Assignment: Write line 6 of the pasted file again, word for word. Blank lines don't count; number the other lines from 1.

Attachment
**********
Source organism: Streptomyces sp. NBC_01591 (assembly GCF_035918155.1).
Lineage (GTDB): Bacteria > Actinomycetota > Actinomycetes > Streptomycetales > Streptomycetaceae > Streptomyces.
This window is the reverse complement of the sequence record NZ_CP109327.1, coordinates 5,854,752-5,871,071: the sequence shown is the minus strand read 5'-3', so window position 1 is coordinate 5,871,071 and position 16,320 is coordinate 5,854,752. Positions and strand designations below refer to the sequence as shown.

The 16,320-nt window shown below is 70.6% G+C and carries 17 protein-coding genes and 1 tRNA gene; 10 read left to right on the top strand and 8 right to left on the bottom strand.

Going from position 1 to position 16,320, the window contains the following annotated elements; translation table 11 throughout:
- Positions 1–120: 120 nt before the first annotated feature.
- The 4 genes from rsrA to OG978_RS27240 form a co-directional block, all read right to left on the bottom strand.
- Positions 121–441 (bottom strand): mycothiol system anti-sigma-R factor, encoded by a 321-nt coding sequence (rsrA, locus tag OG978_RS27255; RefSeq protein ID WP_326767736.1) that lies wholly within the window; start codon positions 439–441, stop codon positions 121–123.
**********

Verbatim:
- Positions 1–120: 120 nt before the first annotated feature.